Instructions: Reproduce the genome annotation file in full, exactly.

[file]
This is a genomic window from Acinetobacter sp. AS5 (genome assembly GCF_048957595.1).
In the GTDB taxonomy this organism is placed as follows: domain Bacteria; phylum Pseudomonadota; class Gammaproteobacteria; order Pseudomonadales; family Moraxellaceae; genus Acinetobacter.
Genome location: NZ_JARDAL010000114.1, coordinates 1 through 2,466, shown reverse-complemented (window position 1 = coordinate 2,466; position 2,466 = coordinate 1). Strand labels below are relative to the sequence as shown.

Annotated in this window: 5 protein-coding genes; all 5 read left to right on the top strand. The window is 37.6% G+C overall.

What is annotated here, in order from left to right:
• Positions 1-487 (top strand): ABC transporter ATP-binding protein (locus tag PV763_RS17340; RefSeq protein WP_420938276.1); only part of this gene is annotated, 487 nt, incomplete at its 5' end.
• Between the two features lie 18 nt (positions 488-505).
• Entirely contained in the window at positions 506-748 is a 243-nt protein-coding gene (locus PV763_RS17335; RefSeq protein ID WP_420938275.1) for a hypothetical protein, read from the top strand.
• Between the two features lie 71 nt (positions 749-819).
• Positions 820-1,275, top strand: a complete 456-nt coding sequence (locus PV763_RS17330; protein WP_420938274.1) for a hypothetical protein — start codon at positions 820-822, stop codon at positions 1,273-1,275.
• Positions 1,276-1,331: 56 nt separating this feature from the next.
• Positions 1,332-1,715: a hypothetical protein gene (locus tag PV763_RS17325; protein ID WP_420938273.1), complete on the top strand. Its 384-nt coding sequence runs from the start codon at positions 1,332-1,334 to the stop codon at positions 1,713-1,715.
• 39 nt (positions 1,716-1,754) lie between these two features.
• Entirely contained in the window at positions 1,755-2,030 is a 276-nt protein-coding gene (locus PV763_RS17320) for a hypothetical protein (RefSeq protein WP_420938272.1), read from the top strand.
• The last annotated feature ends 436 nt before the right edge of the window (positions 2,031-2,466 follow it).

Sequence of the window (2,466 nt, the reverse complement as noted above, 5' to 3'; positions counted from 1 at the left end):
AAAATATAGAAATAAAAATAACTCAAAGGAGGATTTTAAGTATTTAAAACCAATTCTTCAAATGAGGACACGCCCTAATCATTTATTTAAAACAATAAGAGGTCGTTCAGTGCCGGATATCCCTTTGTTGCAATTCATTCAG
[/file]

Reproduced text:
This is a genomic window from Acinetobacter sp. AS5 (genome assembly GCF_048957595.1).
In the GTDB taxonomy this organism is placed as follows: domain Bacteria; phylum Pseudomonadota; class Gammaproteobacteria; order Pseudomonadales; family Moraxellaceae; genus Acinetobacter.
Genome location: NZ_JARDAL010000114.1, coordinates 1 through 2,466, shown reverse-complemented (window position 1 = coordinate 2,466; position 2,466 = coordinate 1). Strand labels below are relative to the sequence as shown.

Annotated in this window: 5 protein-coding genes; all 5 read left to right on the top strand. The window is 37.6% G+C overall.

What is annotated here, in order from left to right:
• Positions 1-487 (top strand): ABC transporter ATP-binding protein (locus tag PV763_RS17340; RefSeq protein WP_420938276.1); only part of this gene is annotated, 487 nt, incomplete at its 5' end.
• Between the two features lie 18 nt (positions 488-505).
• Entirely contained in the window at positions 506-748 is a 243-nt protein-coding gene (locus PV763_RS17335; RefSeq protein ID WP_420938275.1) for a hypothetical protein, read from the top strand.
• Between the two features lie 71 nt (positions 749-819).
• Positions 820-1,275, top strand: a complete 456-nt coding sequence (locus PV763_RS17330; protein WP_420938274.1) for a hypothetical protein — start codon at positions 820-822, stop codon at positions 1,273-1,275.
• Positions 1,276-1,331: 56 nt separating this feature from the next.
• Positions 1,332-1,715: a hypothetical protein gene (locus tag PV763_RS17325; protein ID WP_420938273.1), complete on the top strand. Its 384-nt coding sequence runs from the start codon at positions 1,332-1,334 to the stop codon at positions 1,713-1,715.
• 39 nt (positions 1,716-1,754) lie between these two features.
• Entirely contained in the window at positions 1,755-2,030 is a 276-nt protein-coding gene (locus PV763_RS17320) for a hypothetical protein (RefSeq protein WP_420938272.1), read from the top strand.
• The last annotated feature ends 436 nt before the right edge of the window (positions 2,031-2,466 follow it).

Sequence of the window (2,466 nt, the reverse complement as noted above, 5' to 3'; positions counted from 1 at the left end):
AAAATATAGAAATAAAAATAACTCAAAGGAGGATTTTAAGTATTTAAAACCAATTCTTCAAATGAGGACACGCCCTAATCATTTATTTAAAACAATAAGAGGTCGTTCAGTGCCGGATATCCCTTTGTTGCAATTCATTCAG